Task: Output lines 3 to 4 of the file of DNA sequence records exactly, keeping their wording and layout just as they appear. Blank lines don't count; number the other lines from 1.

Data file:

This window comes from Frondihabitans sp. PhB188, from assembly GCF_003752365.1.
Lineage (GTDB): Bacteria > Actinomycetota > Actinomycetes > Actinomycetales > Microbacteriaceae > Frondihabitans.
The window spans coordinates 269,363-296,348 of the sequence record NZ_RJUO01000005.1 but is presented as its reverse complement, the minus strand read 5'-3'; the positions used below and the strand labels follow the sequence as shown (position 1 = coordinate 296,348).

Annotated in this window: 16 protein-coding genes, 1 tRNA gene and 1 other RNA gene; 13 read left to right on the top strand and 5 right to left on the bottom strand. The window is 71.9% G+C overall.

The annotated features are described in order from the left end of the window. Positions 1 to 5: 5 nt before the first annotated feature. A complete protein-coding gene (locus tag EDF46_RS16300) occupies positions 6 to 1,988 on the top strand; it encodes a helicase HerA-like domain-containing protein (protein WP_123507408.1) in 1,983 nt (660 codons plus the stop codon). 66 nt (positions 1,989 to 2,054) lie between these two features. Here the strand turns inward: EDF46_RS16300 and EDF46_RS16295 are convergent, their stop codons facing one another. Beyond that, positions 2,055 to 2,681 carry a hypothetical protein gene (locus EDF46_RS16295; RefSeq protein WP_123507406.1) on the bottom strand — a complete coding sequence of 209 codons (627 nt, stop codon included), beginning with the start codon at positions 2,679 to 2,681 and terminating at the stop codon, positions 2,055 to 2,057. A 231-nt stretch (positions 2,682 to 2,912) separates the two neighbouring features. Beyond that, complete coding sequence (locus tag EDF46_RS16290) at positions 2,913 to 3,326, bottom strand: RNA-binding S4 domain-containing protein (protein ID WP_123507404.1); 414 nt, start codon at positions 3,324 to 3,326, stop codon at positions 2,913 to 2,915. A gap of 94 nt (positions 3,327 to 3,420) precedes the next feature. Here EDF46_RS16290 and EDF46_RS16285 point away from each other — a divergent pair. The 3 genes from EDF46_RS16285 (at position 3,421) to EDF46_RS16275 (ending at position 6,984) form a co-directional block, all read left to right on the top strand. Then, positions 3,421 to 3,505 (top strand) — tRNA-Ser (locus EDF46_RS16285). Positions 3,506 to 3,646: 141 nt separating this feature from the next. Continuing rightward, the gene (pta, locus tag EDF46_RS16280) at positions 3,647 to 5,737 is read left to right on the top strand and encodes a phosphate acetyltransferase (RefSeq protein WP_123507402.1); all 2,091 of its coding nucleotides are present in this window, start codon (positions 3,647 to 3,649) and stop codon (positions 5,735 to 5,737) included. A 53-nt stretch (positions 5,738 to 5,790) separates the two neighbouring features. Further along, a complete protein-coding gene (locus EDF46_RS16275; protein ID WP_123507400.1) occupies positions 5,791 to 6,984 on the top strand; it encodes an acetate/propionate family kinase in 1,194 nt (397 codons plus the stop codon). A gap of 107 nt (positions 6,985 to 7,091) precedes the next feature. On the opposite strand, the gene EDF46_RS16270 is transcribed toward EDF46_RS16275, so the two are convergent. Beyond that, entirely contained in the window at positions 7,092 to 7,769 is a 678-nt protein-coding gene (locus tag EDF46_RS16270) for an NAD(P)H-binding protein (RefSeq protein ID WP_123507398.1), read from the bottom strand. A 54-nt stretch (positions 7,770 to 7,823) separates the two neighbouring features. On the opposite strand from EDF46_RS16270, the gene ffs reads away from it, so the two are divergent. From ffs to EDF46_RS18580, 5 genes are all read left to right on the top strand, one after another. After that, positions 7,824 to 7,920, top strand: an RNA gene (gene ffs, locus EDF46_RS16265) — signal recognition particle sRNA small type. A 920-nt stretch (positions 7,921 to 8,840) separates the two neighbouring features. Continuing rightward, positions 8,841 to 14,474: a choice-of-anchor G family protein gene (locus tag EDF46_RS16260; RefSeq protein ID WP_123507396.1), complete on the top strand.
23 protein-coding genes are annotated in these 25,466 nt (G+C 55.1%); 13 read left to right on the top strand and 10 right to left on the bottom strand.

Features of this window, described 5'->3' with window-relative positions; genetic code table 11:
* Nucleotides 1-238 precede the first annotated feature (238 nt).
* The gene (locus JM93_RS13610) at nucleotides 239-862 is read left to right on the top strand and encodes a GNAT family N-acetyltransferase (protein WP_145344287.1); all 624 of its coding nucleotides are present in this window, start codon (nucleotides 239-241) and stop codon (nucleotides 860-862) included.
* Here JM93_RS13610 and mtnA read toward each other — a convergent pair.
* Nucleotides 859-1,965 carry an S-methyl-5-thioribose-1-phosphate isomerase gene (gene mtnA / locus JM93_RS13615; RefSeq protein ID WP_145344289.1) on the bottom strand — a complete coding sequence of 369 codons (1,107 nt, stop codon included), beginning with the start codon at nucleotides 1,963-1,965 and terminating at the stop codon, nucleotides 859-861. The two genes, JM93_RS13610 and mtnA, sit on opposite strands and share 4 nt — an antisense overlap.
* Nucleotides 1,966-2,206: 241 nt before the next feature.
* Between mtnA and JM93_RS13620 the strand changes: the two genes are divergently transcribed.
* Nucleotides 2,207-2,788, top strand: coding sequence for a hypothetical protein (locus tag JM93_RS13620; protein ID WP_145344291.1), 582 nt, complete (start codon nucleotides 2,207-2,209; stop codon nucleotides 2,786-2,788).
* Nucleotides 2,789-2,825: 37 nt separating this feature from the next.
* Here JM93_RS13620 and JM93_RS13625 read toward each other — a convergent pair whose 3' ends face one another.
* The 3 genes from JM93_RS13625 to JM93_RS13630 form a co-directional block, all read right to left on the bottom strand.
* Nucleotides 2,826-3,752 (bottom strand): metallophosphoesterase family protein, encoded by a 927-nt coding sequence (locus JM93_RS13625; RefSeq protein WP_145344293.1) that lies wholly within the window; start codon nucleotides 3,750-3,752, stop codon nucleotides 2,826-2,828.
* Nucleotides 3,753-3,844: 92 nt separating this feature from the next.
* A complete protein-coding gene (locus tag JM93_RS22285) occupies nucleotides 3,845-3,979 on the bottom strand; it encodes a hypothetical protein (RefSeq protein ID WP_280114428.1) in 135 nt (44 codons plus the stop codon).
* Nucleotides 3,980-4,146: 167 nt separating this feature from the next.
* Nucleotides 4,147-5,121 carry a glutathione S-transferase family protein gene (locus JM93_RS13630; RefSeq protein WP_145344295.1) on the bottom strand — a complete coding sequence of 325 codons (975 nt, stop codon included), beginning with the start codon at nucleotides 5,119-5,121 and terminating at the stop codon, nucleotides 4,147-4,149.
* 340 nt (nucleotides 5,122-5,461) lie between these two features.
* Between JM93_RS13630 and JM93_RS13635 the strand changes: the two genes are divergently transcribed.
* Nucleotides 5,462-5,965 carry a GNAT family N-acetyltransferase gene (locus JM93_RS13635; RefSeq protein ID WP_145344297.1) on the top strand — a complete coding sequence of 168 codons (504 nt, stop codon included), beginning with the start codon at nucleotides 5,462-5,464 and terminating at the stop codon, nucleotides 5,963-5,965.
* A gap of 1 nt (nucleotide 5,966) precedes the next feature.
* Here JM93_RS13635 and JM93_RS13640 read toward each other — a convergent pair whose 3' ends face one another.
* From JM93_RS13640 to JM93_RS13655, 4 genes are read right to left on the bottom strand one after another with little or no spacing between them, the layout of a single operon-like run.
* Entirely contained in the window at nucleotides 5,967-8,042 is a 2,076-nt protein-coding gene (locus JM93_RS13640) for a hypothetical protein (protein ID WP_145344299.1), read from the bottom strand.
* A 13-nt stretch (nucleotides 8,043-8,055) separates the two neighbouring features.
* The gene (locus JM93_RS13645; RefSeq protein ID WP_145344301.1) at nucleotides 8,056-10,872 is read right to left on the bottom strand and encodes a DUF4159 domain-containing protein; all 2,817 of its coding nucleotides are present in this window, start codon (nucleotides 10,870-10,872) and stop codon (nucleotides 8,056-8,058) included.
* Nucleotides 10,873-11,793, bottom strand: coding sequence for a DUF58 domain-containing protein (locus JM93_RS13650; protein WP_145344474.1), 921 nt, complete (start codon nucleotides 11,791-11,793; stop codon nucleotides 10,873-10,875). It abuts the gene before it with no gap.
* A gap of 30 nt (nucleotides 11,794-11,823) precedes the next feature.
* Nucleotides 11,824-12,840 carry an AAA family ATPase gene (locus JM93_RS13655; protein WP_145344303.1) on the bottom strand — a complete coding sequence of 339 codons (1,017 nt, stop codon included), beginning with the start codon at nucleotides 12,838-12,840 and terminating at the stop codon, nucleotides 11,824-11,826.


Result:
The window spans coordinates 269,363-296,348 of the sequence record NZ_RJUO01000005.1 but is presented as its reverse complement, the minus strand read 5'-3'; the positions used below and the strand labels follow the sequence as shown (position 1 = coordinate 296,348).

Annotated in this window: 16 protein-coding genes, 1 tRNA gene and 1 other RNA gene; 13 read left to right on the top strand and 5 right to left on the bottom strand. The window is 71.9% G+C overall.